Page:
Friday, 13 April 2012
Democratizing research data management
"A bit of competition would certainly do no harm to institutionally-driven RDM projects"
(JISC MRD Project representative along a conversation on LabArchives)
A press release was published last week by BioMed Central announcing its partnership with LabArchives in order to provide access to an enhanced version of this Electronic Lab Notebook to all BMC journal authors. This enhanced version of LabArchives with a default 100 MB storage will allow researchers to assign DOIs to every dataset submitted as supplementary material to any BMC title. Labarchives is howewer not specifically aimed for supplementary data management: on the one hand the platform has a publisher-oriented side for supplementary dataset submission; on the other hand however, LabArchives could also be used as a standard tool for general-purpose research data management. This feature offers researchers the opportunity to use a RDM tool regardless of their institutional affiliation, scientific discipline or country they are working in.
Since the press release was published on Apr 4th, ie just before the Easter holidays arrived, there hasn't been much of a discussion (yet) on its potential implications to research data management. Howewer, this commercial software may provide an additional means to do RDM to all research groups in the UK currently not covered by a JISC MRD project or a specific institutional data policy. Besides this, in those countries where no particular emphasis is being made on the need for RDM initiatives, this tool might mean a very useful way to promote RDM directly among researchers removing the need for institutional data policies, funder mandates on data deposit and even support from data librarians. If we consider the double bottleneck currently preventing RDM activities to succeed in many countries -a top-down one created by the lack of official committement to RDM and a bottom-up one at understaffed institutional repository management teams- this BMC-LabArchives partnership could mean something close to a revolution in research data management if properly disseminated to authors, research groups and institutions.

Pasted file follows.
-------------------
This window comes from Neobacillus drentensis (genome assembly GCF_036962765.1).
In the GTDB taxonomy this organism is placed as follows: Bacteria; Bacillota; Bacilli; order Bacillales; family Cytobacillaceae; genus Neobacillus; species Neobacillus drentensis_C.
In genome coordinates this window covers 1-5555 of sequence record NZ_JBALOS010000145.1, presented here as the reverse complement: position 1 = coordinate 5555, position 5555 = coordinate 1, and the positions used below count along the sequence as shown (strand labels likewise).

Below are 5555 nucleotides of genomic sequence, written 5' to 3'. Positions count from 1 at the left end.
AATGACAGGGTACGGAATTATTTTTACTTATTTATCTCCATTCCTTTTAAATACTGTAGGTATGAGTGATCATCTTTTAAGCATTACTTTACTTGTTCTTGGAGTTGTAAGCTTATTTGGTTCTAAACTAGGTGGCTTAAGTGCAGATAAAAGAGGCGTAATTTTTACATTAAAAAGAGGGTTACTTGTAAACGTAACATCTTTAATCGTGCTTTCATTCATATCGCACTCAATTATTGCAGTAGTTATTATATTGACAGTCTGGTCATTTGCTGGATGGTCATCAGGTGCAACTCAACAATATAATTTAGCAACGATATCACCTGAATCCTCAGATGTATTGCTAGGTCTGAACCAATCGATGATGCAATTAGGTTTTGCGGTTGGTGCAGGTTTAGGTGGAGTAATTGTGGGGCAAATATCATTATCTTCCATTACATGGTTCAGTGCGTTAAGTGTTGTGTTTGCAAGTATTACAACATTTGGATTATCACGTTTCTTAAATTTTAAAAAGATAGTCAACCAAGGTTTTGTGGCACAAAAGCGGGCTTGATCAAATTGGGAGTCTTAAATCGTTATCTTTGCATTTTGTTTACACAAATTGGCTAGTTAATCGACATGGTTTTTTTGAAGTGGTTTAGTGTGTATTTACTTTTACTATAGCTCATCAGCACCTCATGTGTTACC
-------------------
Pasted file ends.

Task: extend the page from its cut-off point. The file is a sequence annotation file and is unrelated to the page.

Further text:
There are of course other RDM platforms around as of today, such as figshare, Dryad or the growing data repository network, but LabArchives offering researchers the opportunity to publish the data they decide to share (including DOI assignment), a new way has in fact been opened for performing RDM at big and small HEIs. 100 MB -or even the 100 GB storage offered by the LabArchives susbcription-based professional version- may not seem much storage for certain disciplines but it will certainly serve the needs of many other ones and LabArchives may also be installed locally for those centres with larger storage requirements.
While some institutional approaches to RDM infrastructure creation include the development of in-house built RDM platforms, many others couldn't possibly afford the cost of such a task. In this sense, LabArchives means the opportunity to democratize the management of research data. The main requirement for LabArchives to succeed as a fully functional alternative RDM tool is now to ensure its interoperability with other well-known data management platforms such as Dryad or the institutional data repository network. Once it achieves that, it may become a formidable competitor to the JANET-brokered UMF cloud-based infrastructure for data management - and indeed a very useful complement to it.